Job 15

Eliphaz speaks a second time to Job and is more aggressive than the first.

I’m guessing he took offence at Job saying he was not inferior to his friends, because he doubles down on attacking Job for a mixture of arrogance and corruption.

I’ll talk through the flow of his argument, because I’m struggling to follow a bit at this point.

First he says that wise people don’t do what he does: speak empty words that drag other people down. We are being shown that Eliphaz finds Job’s questioning an offence and a threat.

He claims the elders. He says they are on his side … So where could have Job’s attitude have come from? He’s marginalising him.

He gets theological, but unfairly so by saying only God can be righteous and pure, when Job has already agreed he’s not perfect.

To this theological point he adds the elder’s traditional teaching that bad people get bad things..

If evil people seem to be thriving, it’s an illusion. It will all fall apart, they’ll get theirs.

He doesn’t once refer to the Job’s suffering personally or directly. Job has made a very emotional appeal. Eliphaz’s response is impersonal.

Empathy is a luxury for the unthreatened. Because simply acknowledging the seeming injustice Job is suffering would threaten his world view, he can’t. He throws up religion, tradition and majority consensus to justify switching off from job.

It is so still thus. Very easy to view this as an indigenous story. And to relate it to the demonization of refugees and immigrants, or the ‘other’ whatever form that may take. Eliphaz started out sounding more sympathetic, but underneath was this resistant hardness.

Suffering a touch of Monday-itis. What will the week bring? Have a fun trip to wyong to look forward to on Wednesday, and a few other nice things. And Kelly will finish all her assessments.

Speaking to me from the passage is the need to respond to the things in front of you. What you encounter. The good you can do now, like Jesus did. Don’t close yourself to the moment.

Rattling round in my head is a Christian thinker who claimed in a video last week that all human creativity and achievement is social, relational. I’m feeling like I’m too much of an island.

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Job 11

Job’s friends are commenting on his misfortunes. Today we heard from the third, Zohar. And he is the most plausible.

They’ve done the ol’ literary 1-2-3. Like the beds in little red riding hood, Eliphaz was too soft, Bildad was too hard, Zophar is closest to fine.

And Job hasn’t been all oppositional… He’s agreed with some points, objected to others and made a few of his own. There is a sense of zeroing in on the nature of God.

The voices are like – indeed they are probably literally – different aspects of one internal monologue inside the mind of the author of the book, as ideas are considered and tested.

His first point is that Job’s claim of innocence has to be baloney. This is what I actually believe, the doctrine of original sin.

People decide they are innocent with so little prompting. I remember visiting jails when I studied criminology, and the prisoners never related their punishment to their crime, to them their incarceration was always unjustified. They’d forgotten the crime, all they could see was the punishment.

But rather than attempt to join the dots between a sin and Job’s suffering in a simplistic cause-and-effect way as the first two friends did, Zohar echoes Job’s sense that there must be more. Some missing bits to our understanding of God.

He says that of course job has sinned, God’s already forgotten more of Job’s sins than he could ever confess. But sin isn’t the point. Understanding God, becoming wise, is.

And that has to come from God. He memorably says the chance of us coming up with an understanding of God without His help is about the same as a donkey having a human baby.

It ends with perhaps the most significant turn around of the book. He says that if he humbles himself before God he will receive hope, love, and a satisfied mind free from fear… Rather than stuff. The others just spoke of a return to prosperity and respectability.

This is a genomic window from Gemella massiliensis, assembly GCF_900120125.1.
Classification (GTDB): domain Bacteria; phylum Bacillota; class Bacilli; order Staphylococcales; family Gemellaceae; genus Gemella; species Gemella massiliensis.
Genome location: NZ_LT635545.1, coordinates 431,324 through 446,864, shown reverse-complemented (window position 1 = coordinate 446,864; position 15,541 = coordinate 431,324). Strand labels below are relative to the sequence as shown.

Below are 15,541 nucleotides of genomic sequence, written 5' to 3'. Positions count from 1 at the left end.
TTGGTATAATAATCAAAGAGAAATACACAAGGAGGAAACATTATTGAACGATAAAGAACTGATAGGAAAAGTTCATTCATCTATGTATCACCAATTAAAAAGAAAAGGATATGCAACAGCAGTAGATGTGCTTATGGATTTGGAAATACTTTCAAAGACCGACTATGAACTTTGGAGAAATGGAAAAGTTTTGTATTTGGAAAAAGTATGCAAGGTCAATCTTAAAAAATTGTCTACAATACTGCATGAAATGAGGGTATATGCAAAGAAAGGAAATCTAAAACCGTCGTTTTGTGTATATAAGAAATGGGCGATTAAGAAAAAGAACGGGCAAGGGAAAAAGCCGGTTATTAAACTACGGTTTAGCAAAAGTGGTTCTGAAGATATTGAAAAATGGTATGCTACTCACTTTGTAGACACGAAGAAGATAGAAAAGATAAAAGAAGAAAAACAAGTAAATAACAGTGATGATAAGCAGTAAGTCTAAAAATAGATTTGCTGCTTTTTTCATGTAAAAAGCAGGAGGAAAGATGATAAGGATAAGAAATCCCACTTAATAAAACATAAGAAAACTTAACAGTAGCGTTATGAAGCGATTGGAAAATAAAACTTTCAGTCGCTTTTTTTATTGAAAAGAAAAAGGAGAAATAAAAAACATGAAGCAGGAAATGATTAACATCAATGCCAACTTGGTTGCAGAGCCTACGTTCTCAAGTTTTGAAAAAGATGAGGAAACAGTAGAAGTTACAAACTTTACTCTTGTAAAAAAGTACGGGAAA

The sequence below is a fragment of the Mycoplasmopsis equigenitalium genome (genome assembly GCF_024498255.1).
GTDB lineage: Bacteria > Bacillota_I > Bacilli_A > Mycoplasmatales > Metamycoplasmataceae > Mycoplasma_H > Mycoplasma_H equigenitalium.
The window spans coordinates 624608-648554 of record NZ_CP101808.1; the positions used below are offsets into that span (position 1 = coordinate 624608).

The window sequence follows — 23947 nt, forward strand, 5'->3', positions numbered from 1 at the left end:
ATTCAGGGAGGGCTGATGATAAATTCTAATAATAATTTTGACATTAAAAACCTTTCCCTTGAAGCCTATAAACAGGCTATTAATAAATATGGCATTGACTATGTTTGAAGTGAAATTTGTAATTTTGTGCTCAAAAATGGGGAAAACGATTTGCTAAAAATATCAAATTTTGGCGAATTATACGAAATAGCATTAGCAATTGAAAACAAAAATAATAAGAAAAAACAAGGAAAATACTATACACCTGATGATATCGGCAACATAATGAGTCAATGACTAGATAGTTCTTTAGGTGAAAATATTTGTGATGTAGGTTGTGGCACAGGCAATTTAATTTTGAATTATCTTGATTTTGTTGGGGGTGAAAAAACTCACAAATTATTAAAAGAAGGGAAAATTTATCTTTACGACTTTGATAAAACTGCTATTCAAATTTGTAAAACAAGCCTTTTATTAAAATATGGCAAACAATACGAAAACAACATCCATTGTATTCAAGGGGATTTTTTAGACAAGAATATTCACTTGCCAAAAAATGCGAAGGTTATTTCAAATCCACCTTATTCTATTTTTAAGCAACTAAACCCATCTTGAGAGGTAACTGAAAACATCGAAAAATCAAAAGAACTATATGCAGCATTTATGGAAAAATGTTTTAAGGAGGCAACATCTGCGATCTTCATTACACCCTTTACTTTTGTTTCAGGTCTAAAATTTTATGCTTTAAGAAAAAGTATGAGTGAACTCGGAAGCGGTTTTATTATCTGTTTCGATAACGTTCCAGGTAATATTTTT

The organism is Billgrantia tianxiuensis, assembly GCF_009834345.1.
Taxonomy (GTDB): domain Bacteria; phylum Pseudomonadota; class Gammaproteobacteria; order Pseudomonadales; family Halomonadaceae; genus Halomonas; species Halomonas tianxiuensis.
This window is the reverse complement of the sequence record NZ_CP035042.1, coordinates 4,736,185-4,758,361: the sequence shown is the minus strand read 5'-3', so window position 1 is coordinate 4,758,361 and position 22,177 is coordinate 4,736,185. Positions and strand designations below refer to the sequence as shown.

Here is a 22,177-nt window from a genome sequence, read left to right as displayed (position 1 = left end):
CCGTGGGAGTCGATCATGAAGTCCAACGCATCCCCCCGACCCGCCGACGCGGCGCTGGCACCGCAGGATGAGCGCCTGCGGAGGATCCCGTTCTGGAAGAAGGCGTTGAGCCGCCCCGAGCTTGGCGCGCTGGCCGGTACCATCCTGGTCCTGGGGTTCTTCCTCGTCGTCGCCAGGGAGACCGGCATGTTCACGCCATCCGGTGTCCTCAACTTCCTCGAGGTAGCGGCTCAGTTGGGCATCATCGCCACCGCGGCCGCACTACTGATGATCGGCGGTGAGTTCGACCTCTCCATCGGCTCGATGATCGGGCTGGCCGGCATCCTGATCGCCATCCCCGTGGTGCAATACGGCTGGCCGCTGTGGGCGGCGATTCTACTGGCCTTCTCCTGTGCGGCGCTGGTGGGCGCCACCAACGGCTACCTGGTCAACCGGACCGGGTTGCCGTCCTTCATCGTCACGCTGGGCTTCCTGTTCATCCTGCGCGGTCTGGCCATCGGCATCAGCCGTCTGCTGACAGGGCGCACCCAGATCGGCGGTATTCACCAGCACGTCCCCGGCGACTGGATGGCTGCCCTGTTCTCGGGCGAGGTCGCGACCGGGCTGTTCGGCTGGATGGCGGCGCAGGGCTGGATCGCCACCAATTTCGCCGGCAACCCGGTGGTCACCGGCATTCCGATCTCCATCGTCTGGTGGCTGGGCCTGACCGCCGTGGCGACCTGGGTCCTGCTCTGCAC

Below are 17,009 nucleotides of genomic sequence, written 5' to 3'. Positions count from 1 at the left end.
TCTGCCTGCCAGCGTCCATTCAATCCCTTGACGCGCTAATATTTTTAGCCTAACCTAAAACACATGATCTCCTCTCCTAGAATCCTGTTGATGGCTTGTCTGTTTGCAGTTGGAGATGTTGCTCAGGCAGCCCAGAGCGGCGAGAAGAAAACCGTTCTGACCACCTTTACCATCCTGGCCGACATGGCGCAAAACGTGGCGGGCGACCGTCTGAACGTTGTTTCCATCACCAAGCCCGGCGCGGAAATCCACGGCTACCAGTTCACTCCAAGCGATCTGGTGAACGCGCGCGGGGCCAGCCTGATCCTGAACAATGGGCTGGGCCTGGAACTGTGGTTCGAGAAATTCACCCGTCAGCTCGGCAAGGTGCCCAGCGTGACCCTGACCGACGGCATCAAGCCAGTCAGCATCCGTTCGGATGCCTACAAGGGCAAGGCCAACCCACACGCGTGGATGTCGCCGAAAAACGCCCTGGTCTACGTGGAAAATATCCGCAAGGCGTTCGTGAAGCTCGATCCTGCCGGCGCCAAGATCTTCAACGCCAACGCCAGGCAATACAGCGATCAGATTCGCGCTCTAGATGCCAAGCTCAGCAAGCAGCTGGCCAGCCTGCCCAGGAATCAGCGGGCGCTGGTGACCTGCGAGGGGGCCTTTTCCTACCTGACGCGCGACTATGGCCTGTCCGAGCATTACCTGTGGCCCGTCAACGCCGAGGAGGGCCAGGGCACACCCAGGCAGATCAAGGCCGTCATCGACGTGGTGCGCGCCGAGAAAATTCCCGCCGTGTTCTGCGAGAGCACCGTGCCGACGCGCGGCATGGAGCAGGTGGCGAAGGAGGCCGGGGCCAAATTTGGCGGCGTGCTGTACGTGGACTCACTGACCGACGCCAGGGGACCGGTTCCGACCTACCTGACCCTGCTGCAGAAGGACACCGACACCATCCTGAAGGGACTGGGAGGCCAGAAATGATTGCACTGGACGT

So we’ve tested the conventional wisdom, it’s fallen short and we need new paradigms on sin and blessing that are aligned to the revealed nature of God.

Sin is useful as a contrast, shows us how we are not God. Makes us desire not only his mercy but wisdom, insight, understanding of how things were designed to be, how things could be better.

Similarly, blessing is about His kingdom coming, not ours. Earth as per heaven.

And as far as human philosophy and effort can take us, in terms of really understanding the universe, it’s like expecting a donkey to give birth to a human.

Or a human to give birth to God. Just a minute!

2 Chronicles 7

Continuing with the dedication of the temple. After Solomon prays, God acts, sending cloud and fire to burn the sacrifice.

The celebrations go for 3 weeks, involved crazy number of animals being sacrificed. Foreign leaders were there. After it all everyone goes home happy.

Then God speaks to Solomon and accepts the temple. He says his name, his heart and his ears will be there forever, and he will hear prayers offered there.

He offers two ways it can go from here, 2 ways to live if you will. Following other Gods, or him.

Spoiler alert, pay attention to the option where they don’t stick to it and the temple ends up rubble.

This all seems very remote from me today. Of course I can still worship other Gods. If I am now the temple of God, I suppose he’s saying I have the choice to have it rejected by God and his presence withdrawn.

I’m praying for family as ever, for financial self discipline and responsibility.

1 Chronicles 20

A couple of military victories.

David sits out the first battle, which is an oblique reference to David’s biggest sin, when he murdered out of lust for Bathsheba. This narrative is very focused on nation building and the temple, it’s not a complete history.

They also kill Giants, mirroring the story of when David was a boy and slew Goliath. Three different giant slayers are identified, but at the end the credit is given to ‘David and his men’.

There is no editorialising here, but the choices of details have narrative significance.

It’s primarily setting up the most secure and prosperous era of the Israelites, which was quite short lived.

Ok, methodically reading a randomly divided chapter of scriptures every day in sequence doesn’t deliver a neat message you can take with you every time. It’s a discipline as well as an inspiration.

1 Chronicles 14

Life done right. Descriptions of King David’s early days ooze his godliness.

He doesn’t realise really that God plans him to be king until other Kings send gifts and trade missions. He’s the king described in the law, back in Deuteronomy. Humble.

Philistines attack. He asks God what to do… He doesn’t tell God to give him victory because God is on his side. He prays to know God’s wisdom, his will.

2 decisive victories, and the nations fear them, God has won them some peace and prosperity. No sense of entitlement though, just gratitude.